UQBS lecturers cited as some of the best05 August 2010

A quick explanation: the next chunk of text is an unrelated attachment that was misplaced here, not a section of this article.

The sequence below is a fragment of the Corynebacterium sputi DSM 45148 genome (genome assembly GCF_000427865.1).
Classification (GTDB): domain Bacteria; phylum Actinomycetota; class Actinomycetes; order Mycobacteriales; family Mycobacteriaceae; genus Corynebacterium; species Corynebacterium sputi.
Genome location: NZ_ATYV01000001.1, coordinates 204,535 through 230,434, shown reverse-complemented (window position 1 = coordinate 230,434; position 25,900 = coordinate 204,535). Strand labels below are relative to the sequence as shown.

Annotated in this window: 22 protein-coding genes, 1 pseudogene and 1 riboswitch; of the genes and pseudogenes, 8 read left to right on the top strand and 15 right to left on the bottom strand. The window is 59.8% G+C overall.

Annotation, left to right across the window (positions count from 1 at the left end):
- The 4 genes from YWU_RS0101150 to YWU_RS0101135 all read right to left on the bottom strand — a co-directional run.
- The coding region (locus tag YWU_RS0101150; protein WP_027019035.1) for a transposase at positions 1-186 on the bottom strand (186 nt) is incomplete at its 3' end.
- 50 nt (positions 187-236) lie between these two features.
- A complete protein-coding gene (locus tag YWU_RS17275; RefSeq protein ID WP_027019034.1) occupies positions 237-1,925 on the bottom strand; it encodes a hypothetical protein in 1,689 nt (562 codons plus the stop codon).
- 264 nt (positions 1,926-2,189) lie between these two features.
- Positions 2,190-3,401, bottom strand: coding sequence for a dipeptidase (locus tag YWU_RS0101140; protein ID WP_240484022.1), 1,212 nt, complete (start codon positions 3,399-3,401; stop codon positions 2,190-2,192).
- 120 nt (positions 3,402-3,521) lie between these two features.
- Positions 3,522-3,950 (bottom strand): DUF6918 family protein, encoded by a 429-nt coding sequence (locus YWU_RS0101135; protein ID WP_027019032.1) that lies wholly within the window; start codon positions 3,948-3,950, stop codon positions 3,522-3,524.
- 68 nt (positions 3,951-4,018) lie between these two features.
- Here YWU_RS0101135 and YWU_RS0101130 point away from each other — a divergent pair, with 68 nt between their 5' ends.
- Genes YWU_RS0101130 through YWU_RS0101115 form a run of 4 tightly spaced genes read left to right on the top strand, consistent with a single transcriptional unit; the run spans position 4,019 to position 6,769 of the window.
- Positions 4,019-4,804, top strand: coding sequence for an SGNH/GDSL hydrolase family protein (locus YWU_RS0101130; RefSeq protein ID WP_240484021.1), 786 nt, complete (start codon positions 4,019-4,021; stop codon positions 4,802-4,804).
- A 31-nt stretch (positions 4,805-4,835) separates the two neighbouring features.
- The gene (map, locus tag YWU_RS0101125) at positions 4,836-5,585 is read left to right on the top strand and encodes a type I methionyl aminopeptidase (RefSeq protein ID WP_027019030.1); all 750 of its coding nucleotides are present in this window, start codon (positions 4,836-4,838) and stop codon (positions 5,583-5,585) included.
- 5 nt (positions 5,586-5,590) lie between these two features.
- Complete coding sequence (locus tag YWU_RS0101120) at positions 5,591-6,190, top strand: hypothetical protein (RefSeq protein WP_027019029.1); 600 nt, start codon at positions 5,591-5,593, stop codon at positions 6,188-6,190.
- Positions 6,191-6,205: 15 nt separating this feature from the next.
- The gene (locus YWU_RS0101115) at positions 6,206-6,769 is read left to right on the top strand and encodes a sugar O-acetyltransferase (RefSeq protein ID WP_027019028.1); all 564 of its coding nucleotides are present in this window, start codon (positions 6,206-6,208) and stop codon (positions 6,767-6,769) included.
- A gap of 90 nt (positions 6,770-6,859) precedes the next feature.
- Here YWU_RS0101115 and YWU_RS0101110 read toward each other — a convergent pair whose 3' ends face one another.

Three UQ Business School lecturers are proving to be top teachers, having just been awarded a prestigious Australian Teaching and Learning Council (ATLC) Citation. The trio received the citation for their work in the Commercialisation in Practice course offered to postgraduate students through UQBS, and were officially awarded the grant on August 3. Course co-ordinator Martie-Louise Verreynne, Clint Ramsay, Entrepreneur in Residence at UniQuest, and Stewart Gow, manager of the Queensland Government's Venture Capital Attraction, were all thrilled to receive the nation-wide award. "It is nice to receive recognition for your teaching effort, however, I think it is more important that it recognises the excellent work that staff in the Innovation area of UQBS are doing, and to receive recognition for the effort that all of us have put into developing our delivery," Dr Verreynne said. "The people who teach the innovation management programs at UQBS have received several school, university and national teaching awards over the past few years." The ATLC citations recognise those who have made an outstanding and significant contribution to the quality of student learning over a sustained period. "Our ability to engage industry in the learning experiences of business students has created a unique learning model and fertile learning environment for the students enrolled in CiP," Dr Verreynne said. "Students have found that CiP inspires and motivates them to apply their prior learning to a distinctive business sector with the knowledge that there are very tangible outcomes for them. These include improved business acumen, critical thinking and networking skills and the ability to deal with adverse business situations." Mr Ramsay said students have 'directly contributed to the charter of UniQuest, which is to identify, package and commercialise university technologies and expertise'. "Since the inception of the course, their efforts have assisted in UniQuest securing more than $20 million of venture capital investment for our portfolio companies," he said. Past Commercialisation in Practice students Lucie Novakova and Mek Cheng also praised the course. "The course was a fantastic opportunity for a student to get out of their comfort zone of ordinary university course work," Ms Novakova said. "And after completing this course I was able to undertake a three-month summer internship at UniQuest. Straight after that I started working as a Research Assistant at the UQ Business School, where I have had an opportunity to work on lots of interesting projects - the most recent one was the Brisbane Innovation Scorecard 2010, which was launched just last week." "The course is different from other academic courses; it allows students to be exposed to the real commercial and different technology industries. It is very helpful, because through writing a business plan, you get to learn from all aspects such as prior art searching, market analysis, competitor analysis, financial models, etc. It exposed me and help me to pursue my career as a analyst," Ms Cheng said. "Martie-Louise, Clint and Stewart were very helpful throughout the course, and even if you do not have a business background, you can definitely still benefit from the course." Dr Verreynne, Mr Gow and Mr Ramsay were also awarded a UQ Citation for the subject last year, which led them to enter their ATLC proposal. "We have to acknowledge a few people who were crucial in this process. First, Dr David Gow originally developed the course 6 years ago, and we were lucky to have such an innovative idea to build on. The staff from TEDI have been excellent, especially Caroline Steele who helped us prepare our last application, and Jenny Bjarnesen who helped us with the first one," Dr Verreynne said. While the finer details of what will be done with the grant, Dr Verreynne said it would be used to enhance their teaching practice. "We still have to discuss it, but the money that we received from a UQ Citation last year was reinvested in the course to implement alternative methods of delivery," she said. Ms Novakova said it was this implementation of alternative teaching methods and reinvestment of funds into the course made for a valuable learning experience. "This course really strikes a balance between the real business world and academia, and the continuous improvement of the way the course is delivered puts it at the top of many students' lists." "I really enjoyed every part of the course, as it offers a great variety. During the first class, professionals from UniQuest pitch their projects to the students and students have a chance to select a project according to their preference. "In the next stage, students meet with their UniQuest team on a weekly basis, complete tasks as per set schedule, and still attend regular classes where they are given much needed support, mainly moral, from Martie-Louise, Clint and Stewart." UQ Deputy Vice-Chancellor (Academic) Professor Deborah Terry praised citation recipients, with 10 citations received by UQ, including three in the BEL faculty. "The result reflects the University's enormous strengths in teaching and learning, and cements UQ's record of winning more national awards for teaching than any other Australian university since the national awards system began in 1997," Professor Terry said.
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